After high school, she made a deal with her parents that if she attended a two-year junior college in state, she could then go to the college of her choice. She entered junior college with the hopes of studying biology but was told by the counselor that she was not ‘smart enough’ and would be enrolled in secretarial courses instead. Dr. Ware eventually found a way to create an impromptu meeting with the biology teacher, Dr. Bonner, who agreed to give her a chance to take the biology courses she wanted.
“Life doesn’t always gives you what you think you deserve, but if you stay focused on what you want out of life, you will achieve over time,” said Dr. Ware. Her meeting with Dr. Bonner was life-changing. “She gave me a chance, and I passed everything with flying colors,” said Dr. Ware. “This teacher continued to support me. Dr. Bonner was amazing.”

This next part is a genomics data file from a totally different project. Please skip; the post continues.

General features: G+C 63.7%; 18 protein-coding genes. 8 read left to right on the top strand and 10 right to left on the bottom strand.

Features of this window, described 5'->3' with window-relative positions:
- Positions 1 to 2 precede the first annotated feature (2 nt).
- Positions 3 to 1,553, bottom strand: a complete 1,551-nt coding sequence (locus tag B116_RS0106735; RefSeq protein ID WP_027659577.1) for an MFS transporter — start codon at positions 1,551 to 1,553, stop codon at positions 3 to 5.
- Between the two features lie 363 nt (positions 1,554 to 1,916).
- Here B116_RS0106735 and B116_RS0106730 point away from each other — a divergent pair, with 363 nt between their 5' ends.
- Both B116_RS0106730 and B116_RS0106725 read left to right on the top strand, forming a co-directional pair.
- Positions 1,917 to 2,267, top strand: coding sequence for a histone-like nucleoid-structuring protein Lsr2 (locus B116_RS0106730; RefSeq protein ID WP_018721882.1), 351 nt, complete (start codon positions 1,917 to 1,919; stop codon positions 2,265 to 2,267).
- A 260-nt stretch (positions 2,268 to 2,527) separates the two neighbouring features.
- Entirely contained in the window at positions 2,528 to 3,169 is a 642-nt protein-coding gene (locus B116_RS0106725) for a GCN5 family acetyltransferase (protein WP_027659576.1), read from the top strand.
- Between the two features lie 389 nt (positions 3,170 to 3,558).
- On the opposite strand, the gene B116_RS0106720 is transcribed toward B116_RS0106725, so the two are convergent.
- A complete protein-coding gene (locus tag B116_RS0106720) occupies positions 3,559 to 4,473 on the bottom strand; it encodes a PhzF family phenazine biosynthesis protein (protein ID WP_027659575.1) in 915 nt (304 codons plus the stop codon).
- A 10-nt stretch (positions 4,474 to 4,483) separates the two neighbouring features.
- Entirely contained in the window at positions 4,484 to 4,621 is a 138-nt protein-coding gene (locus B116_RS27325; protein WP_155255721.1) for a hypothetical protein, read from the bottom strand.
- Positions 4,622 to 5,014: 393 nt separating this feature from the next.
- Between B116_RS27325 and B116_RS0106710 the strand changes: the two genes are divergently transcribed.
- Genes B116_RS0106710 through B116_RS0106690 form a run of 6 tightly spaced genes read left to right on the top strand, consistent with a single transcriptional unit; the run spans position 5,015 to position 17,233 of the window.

From there, Dr. Ware attended Clarke College in Atlanta, Georgia and received a Bachelor of Science in biology. After graduating from Clarke College, Dr. Ware then attended Atlanta University, where she received her Master’s in Biology with an emphasis in Physiology. This is where she was first introduced to Dr. Sid E. Williams. Dr. Williams and Dr. Gerald Clum both wanted to recruit African American professors to teach at Life U, and one of Dr. Ware’s professors, Dr. Joe Myers, was recruited to teach at Life U. He asked Dr. Ware to be a lab assistant at Life U and eventually allowed her to teach the labs as part of her training for her P.h.D.
“Over time, other teachers told Dr. Williams that I should also teach some of the lecture classes. One time a SACS (Southern Association of Colleges and Schools) accreditation team came on campus, and [they] came through the lab I was teaching and saw what we were doing. After, Dr. Williams said to me that SACS was very impressed with what I was teaching,” said Dr. Ware.